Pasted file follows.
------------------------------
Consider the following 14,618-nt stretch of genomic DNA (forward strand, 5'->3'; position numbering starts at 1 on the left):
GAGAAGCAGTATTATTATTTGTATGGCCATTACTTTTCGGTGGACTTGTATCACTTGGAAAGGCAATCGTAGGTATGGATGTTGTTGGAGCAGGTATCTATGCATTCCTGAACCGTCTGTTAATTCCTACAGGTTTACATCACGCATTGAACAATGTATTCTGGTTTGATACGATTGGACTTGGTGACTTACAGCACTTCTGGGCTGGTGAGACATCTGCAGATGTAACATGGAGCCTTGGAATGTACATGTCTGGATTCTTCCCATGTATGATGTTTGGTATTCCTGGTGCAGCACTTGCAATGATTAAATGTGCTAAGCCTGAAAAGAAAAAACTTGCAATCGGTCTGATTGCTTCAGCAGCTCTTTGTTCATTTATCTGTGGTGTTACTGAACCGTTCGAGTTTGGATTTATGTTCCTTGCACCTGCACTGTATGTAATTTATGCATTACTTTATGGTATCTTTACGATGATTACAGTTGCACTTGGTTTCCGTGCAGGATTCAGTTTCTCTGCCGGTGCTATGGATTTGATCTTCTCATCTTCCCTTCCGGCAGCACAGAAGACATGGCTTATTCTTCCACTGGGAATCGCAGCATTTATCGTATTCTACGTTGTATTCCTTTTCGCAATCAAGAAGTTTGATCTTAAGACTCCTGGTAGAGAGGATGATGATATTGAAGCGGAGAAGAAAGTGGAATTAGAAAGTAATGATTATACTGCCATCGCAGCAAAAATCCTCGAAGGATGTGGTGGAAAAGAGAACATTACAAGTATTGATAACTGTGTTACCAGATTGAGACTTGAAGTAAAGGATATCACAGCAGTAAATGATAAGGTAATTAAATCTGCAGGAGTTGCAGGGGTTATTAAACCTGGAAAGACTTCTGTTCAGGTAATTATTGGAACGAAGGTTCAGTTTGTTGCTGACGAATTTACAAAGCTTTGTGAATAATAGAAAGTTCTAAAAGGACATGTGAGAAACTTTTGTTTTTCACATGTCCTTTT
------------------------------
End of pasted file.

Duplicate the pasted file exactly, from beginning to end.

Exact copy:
Consider the following 14,618-nt stretch of genomic DNA (forward strand, 5'->3'; position numbering starts at 1 on the left):
GAGAAGCAGTATTATTATTTGTATGGCCATTACTTTTCGGTGGACTTGTATCACTTGGAAAGGCAATCGTAGGTATGGATGTTGTTGGAGCAGGTATCTATGCATTCCTGAACCGTCTGTTAATTCCTACAGGTTTACATCACGCATTGAACAATGTATTCTGGTTTGATACGATTGGACTTGGTGACTTACAGCACTTCTGGGCTGGTGAGACATCTGCAGATGTAACATGGAGCCTTGGAATGTACATGTCTGGATTCTTCCCATGTATGATGTTTGGTATTCCTGGTGCAGCACTTGCAATGATTAAATGTGCTAAGCCTGAAAAGAAAAAACTTGCAATCGGTCTGATTGCTTCAGCAGCTCTTTGTTCATTTATCTGTGGTGTTACTGAACCGTTCGAGTTTGGATTTATGTTCCTTGCACCTGCACTGTATGTAATTTATGCATTACTTTATGGTATCTTTACGATGATTACAGTTGCACTTGGTTTCCGTGCAGGATTCAGTTTCTCTGCCGGTGCTATGGATTTGATCTTCTCATCTTCCCTTCCGGCAGCACAGAAGACATGGCTTATTCTTCCACTGGGAATCGCAGCATTTATCGTATTCTACGTTGTATTCCTTTTCGCAATCAAGAAGTTTGATCTTAAGACTCCTGGTAGAGAGGATGATGATATTGAAGCGGAGAAGAAAGTGGAATTAGAAAGTAATGATTATACTGCCATCGCAGCAAAAATCCTCGAAGGATGTGGTGGAAAAGAGAACATTACAAGTATTGATAACTGTGTTACCAGATTGAGACTTGAAGTAAAGGATATCACAGCAGTAAATGATAAGGTAATTAAATCTGCAGGAGTTGCAGGGGTTATTAAACCTGGAAAGACTTCTGTTCAGGTAATTATTGGAACGAAGGTTCAGTTTGTTGCTGACGAATTTACAAAGCTTTGTGAATAATAGAAAGTTCTAAAAGGACATGTGAGAAACTTTTGTTTTTCACATGTCCTTTT